Counsel for the Board at oral argument insisted that the rule in this Circuit required issuance of an injunction in the form of a bargaining order under Section 10(j) where there is a dispute over a representational election. The principal cases cited by the Board, however, include facts which are not present here.
In Seeler v. Trading Post, Inc., 517 F.2d 33 (2d Cir. 1975), 43 of the 49 warehousemen employed by an Albany, New York grocer signed cards designating a teamsters' local as their bargaining representative. The union then approached the employer to attempt to have the cards counted. The employer refused and the employees went on strike. After nearly three weeks, the employees voted to return to work and to petition the Board for an election. When the strikers returned to work, they were promptly laid off. Only half of the strikers were later rehired. At a subsequent Board election three votes were cast for the union; twenty-five votes were cast against it, and there were nineteen challenged ballots. The Board subsequently filed a complaint, and a hearing before the administrative law judge was held. While the hearing was in progress, the Board petitioned the district court for an injunction. Based primarily upon the record of the administrative hearing, the district court found reasonable cause to believe that the employer had committed unfair labor practices. The district judge enjoined the employer from engaging further in coercive or discriminatory anti-union conduct but did not order the employer to recognize the Union since the Union had never previously served as bargaining agent and had not necessarily won the contested election. The Second Circuit reversed and remanded, however, holding that a bargaining order may have been warranted. Relying on the Supreme Court's decision in N. L. R. B. v. Gissel Packing Co., 395 U.S. 575, 89 S. Ct. 1918, 23 L. Ed. 2d 547 (1969), the Court of Appeals stated that the employees' authorization cards showed that the Union had a clear majority, at least prior to the employer's engagement in actions to undermine the election. This provided the basis for issuing a bargaining order so as to restore the pre-unfair labor practice status quo.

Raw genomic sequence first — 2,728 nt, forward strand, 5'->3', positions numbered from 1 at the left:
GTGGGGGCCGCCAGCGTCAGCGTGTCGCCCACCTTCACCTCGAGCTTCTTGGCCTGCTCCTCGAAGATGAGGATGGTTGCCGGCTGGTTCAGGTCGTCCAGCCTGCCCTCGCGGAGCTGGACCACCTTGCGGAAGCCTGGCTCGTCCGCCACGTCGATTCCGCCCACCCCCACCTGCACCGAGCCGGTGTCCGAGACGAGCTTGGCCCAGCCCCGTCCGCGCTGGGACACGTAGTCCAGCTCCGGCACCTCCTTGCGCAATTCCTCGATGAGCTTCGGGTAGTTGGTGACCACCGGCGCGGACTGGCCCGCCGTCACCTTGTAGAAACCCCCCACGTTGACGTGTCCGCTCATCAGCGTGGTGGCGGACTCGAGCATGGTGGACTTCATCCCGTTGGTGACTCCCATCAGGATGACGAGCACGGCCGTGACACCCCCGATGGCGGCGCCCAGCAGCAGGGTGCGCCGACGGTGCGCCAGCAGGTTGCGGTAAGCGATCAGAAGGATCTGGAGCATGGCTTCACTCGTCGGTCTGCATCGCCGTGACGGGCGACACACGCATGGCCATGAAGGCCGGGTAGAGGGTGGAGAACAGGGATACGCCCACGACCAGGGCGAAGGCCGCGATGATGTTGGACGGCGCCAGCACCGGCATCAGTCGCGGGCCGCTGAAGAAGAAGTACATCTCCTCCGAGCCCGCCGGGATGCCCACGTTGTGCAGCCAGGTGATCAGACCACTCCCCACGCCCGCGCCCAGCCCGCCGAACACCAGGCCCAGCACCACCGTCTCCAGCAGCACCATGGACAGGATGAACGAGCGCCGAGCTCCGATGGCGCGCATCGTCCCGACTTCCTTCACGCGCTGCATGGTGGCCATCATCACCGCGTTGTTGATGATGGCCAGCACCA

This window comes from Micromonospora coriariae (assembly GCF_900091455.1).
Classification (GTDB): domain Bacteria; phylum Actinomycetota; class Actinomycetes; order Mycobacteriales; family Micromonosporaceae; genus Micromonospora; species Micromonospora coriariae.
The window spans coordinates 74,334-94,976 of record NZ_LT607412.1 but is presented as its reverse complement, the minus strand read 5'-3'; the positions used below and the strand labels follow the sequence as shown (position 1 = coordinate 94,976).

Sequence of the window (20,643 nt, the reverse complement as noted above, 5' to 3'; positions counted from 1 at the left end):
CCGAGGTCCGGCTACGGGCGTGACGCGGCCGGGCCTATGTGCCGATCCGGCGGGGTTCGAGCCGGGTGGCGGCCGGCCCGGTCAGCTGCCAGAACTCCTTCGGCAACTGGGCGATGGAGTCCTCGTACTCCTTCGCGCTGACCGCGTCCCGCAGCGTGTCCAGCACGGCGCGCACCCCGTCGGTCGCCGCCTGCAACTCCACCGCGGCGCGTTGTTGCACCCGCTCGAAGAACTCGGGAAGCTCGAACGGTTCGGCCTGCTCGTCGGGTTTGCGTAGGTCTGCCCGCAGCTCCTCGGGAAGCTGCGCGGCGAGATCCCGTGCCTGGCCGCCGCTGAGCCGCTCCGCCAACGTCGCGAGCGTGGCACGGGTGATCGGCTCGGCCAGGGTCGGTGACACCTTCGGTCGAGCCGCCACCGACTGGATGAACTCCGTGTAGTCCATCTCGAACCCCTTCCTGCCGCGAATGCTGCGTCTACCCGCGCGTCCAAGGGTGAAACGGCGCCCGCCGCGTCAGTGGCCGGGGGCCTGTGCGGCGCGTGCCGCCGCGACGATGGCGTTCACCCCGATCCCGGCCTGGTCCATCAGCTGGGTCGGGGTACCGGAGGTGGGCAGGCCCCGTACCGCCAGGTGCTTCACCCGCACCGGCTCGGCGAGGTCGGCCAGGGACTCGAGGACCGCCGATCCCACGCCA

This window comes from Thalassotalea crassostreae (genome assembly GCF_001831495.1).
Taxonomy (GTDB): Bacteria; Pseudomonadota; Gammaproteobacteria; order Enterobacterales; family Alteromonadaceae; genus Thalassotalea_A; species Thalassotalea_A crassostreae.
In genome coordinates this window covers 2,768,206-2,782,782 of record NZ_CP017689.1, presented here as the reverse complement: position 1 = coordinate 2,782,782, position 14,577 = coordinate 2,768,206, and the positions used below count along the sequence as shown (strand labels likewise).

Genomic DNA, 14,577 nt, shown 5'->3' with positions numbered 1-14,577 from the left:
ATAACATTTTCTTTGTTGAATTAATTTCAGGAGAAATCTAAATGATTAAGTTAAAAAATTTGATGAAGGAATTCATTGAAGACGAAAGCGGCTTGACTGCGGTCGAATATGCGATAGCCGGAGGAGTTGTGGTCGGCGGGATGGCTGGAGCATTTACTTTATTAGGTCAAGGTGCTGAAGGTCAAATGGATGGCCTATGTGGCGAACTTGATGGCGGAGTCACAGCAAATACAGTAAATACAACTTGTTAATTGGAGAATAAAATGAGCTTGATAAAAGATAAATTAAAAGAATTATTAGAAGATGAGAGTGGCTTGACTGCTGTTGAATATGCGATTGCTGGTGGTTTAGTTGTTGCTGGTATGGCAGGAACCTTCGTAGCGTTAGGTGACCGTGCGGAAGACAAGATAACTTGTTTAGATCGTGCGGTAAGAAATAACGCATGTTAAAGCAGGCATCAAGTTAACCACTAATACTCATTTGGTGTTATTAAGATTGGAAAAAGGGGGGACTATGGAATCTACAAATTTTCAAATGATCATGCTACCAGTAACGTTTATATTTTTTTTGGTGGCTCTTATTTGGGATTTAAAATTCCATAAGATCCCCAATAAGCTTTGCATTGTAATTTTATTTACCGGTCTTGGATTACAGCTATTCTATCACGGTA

This decision in Seeler was followed by the Second Circuit in Kaynard v. Palby Lingerie, Inc., 625 F.2d 1047 (2d Cir. 1980) where a bargaining order was issued as part of an injunction under Section 10(j) because authorization cards had indicated a majority of employees supported the Union prior to the election.
In the case at bar, there is simply no basis for finding that the Union, which has never had a history of collective bargaining with Page and has not been certified by the Board, is supported by a majority of the Union and should be bargained with by management. Unlike the cases discussed above, there is no indication here that authorization cards from employees show that the Union enjoys the support of a majority. The Board has not presented any further reason why the Union should be placed in a better position than existed prior to the contested election. Accordingly, no order requiring bargaining will be issued at this time.
Insofar as the Board's petition prays for injunctive relief beyond a bargaining order, for the reasons already stated, there has been no demonstration "that an injunction is necessary to preserve the status quo or to prevent irreparable injury." McLeod v. General Electric Co., 366 F.2d 847, 850 (2d Cir. 1966). At present, the strikers have been recalled to their former positions.
If the administrative law judge should find that the employer has committed unfair labor practices then it appears that appropriate relief can be formed at that time without prejudicing the rights of the employees or the Teamsters Local. The Board has waited since November to ask for this injunction; there is no reason why they cannot wait a few more weeks for an administrative law judge's determination before relief is granted.
In sum, the Board has totally failed to show any sound reason for short circuiting the normal processes under the Act which the Board chose to invoke back in December, 1981. There simply is no compelling factual or legal reason alleged which leads me to believe that the extraordinary relief sought should be granted.
This entire case can be viewed as a vote of "no confidence" by the staff of the Board in either the procedures set out in the Act, or in the administrative law judges of the Board, or, perhaps, in the Board itself. If that is the unspoken reason for the institution of this action then ...